Important product change information
Since this article was originally published, Phantasm CS, Phantasm CS Studio and Phantasm CS Publisher have been separated into three individual plug-ins:
Existing customers of Phantasm CS / Studio / Publisher can find full details of how this affects their licenses by reading this article.
This tutorial provides a method to constrain Phantasm CS vector Halftone Filter or live Effects within the boundary of the original artwork as illustrated below:
- Adobe Illustrator CS2 or above
- Phantasm CS Designer, Studio or Publisher
- Phantasm CS Publisher only for optional final stage
Skill level: Intermediate
By default, the Phantasm CS plugin's Halftone Filter or live Effect tools produce results which are not absolutely constrained by the original object or artwork. Instead, the Halftone dot pattern extends where necessary to produce an accurate depiction of the print process upon which the effect is based. This is less of an issue the higher the effect's resolution, but there are circumstances when a Halftone pattern is best constrained to within the original artwork's boundaries.
If dealing with basic vector artwork or single vector objects such as the example at the top of this page, it can be done by the following simple process:
- Before applying the Halftone Filter or Effect, copy the artwork/object to the clipboard (Edit > Copy)
- Apply the Halftone Filter or Effect as normal
- Choose Edit > Paste in Front
- Select the Halftone original and the new copy which has been pasted directly in front, right-click in the artboard area and opt for Make Clipping Mask
This is the process that was used for this tutorial's first example above, and it works very well maintaining a vector result.
But what if the artwork to be Halftoned is more complex? For example, it could include multiple objects which rules out direct use of the Clipping Mask as the one below:
In this tutorial we are going to use an Opacity Mask method combined with other Phantasm CS tools to produce a perfect vector result.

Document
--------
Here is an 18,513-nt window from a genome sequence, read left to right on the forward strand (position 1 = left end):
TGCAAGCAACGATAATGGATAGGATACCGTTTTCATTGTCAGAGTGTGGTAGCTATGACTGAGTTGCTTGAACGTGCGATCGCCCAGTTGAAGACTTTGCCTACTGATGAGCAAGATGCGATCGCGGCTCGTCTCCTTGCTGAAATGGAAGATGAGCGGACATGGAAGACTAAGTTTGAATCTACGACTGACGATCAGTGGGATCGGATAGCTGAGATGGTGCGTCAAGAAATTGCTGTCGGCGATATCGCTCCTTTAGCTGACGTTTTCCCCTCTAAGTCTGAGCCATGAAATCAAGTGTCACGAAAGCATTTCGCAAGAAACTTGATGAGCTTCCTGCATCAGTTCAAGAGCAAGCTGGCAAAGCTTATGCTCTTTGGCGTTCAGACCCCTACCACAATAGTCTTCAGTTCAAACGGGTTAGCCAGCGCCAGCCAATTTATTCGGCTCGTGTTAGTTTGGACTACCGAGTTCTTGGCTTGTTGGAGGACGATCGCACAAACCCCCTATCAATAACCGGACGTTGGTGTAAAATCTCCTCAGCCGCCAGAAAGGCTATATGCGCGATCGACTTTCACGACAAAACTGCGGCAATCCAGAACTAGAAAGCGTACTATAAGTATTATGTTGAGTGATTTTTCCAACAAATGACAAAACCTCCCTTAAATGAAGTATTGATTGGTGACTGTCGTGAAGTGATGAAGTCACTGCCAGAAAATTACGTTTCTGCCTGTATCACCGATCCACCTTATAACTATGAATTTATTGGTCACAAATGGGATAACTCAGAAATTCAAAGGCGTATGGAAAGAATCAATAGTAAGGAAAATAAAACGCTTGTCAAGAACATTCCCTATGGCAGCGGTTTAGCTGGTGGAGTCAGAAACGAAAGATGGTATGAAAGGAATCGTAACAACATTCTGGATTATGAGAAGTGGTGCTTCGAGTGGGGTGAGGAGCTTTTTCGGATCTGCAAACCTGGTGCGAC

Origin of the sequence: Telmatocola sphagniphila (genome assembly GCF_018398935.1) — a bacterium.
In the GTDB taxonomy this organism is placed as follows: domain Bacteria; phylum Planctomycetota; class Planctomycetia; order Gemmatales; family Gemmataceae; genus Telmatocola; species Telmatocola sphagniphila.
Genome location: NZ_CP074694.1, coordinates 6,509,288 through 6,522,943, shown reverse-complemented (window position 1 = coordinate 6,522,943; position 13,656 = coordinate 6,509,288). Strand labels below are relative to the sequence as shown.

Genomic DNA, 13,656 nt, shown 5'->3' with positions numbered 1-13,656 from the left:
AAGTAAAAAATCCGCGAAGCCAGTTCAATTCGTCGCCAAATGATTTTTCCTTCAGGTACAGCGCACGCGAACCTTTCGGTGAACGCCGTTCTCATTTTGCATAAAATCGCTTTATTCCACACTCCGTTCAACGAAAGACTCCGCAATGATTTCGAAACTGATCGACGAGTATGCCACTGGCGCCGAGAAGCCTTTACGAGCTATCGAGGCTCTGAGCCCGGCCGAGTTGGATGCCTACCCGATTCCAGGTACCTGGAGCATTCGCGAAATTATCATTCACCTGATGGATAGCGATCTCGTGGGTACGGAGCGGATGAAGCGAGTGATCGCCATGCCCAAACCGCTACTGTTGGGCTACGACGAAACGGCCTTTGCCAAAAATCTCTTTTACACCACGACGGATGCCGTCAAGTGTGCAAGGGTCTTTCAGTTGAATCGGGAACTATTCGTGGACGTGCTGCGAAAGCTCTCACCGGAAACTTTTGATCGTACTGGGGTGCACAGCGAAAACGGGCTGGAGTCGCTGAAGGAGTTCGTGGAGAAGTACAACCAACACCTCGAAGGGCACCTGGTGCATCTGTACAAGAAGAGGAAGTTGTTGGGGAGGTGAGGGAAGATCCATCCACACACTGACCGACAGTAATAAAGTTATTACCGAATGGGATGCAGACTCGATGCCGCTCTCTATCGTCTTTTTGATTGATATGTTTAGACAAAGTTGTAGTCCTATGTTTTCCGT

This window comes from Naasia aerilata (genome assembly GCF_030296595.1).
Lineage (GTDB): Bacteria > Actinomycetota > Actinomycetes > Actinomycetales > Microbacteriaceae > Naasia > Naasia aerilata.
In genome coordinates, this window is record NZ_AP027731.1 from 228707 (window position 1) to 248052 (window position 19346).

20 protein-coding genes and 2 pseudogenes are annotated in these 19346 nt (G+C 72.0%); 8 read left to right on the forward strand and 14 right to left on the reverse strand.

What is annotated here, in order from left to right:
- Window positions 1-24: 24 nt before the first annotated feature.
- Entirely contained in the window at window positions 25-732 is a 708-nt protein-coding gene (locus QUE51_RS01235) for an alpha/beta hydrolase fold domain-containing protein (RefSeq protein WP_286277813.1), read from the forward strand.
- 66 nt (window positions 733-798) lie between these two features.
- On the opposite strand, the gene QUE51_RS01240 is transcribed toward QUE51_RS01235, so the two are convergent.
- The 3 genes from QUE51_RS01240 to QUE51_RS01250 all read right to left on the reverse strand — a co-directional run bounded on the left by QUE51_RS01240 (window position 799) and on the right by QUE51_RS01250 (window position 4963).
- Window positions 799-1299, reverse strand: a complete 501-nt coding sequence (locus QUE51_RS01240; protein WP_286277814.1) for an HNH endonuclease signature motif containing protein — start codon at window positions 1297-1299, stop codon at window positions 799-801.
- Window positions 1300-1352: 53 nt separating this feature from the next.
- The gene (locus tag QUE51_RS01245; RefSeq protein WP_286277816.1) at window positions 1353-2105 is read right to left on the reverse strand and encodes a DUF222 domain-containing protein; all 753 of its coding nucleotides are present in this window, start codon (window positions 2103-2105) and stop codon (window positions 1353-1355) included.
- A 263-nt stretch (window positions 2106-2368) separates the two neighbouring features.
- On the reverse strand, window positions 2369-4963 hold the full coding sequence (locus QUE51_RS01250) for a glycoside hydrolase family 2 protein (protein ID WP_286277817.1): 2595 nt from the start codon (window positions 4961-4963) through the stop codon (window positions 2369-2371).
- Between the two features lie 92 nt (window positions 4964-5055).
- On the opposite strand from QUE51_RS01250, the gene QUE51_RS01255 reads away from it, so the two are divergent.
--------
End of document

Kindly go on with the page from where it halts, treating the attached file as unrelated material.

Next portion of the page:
Stage 1: producing Halftone artwork example
As there are many object types available within Illustrator, this example contains a number of important types to demonstrate the universal nature of this approach to constrain the Halftone dot pattern:
- Multiple complex paths
- Solid and gradient fills
- Process and spot colors
- Gaussian Blur Effect (optionally dealt with using Phantasm CS Publisher)
As a side-note, the example artwork of a spinning top in constructed using only the following inks:
- Pantone 408C spot ink
All occurrences of Black ink has been swapped to the spot color for printing purposes using Phantasm CS Publisher's advanced Swap Channels tool:
If you have problems viewing this movie, you can click on the movie file link: www.astutegraphics.com/movies/blog/constrained_halftone_seps.mov
Due to the number of complex shapes, we can't simply create a Clipping Mask. Also, as the object contains many shades of colors, we can't immediately make use of the Opacity Mask tool either to constrain the Halftone pattern.
Creating a Halftone
In this example, we are working in a CMYK document and will apply the Halftone as a non-destructive live Effect to allow for future adjustment:
- Select the artwork to which the Halftone is to be applied (if more than one object, first group everything together using Object > Group)
- Copy this group to the clipboard (Edit > Copy) for future use when creating an Opacity Mask
- Open Effect > Phantasm CS [version] > Halftone…
With the Effect window open, select CMYK as the Halftone Type:
As this artwork has all references of Black replaced with a spot color, we're going to use the Halftone tool's separation options to control the dot angle of the spot separation (which mimics the action a professional printer may take):
- Click on the Separations button
- In the Halftone Separations window, click on the spot color's default angle (0°) to make a change
- In the Edit Separation window, enter an angle of 45, followed by OK, and OK again in the Halftone Separations window
At this stage, you can make further adjustments to the overall Halftone settings such as resolution and then OK the Phantasm CS Halftone window.
Zooming into the resultant Halftone artwork, it may be seen how the Halftone dot pattern is overflowing the original artwork's boundary:
Creating an Opacity Mask
Choose Edit > Paste in Front to precisely overlay a copy of the original artwork. This will be the basis of the Opacity Mask which will be used to constrain the Halftone dots:
With the artwork copy still selected, choose select Edit > Edit Colors > Convert to Grayscale: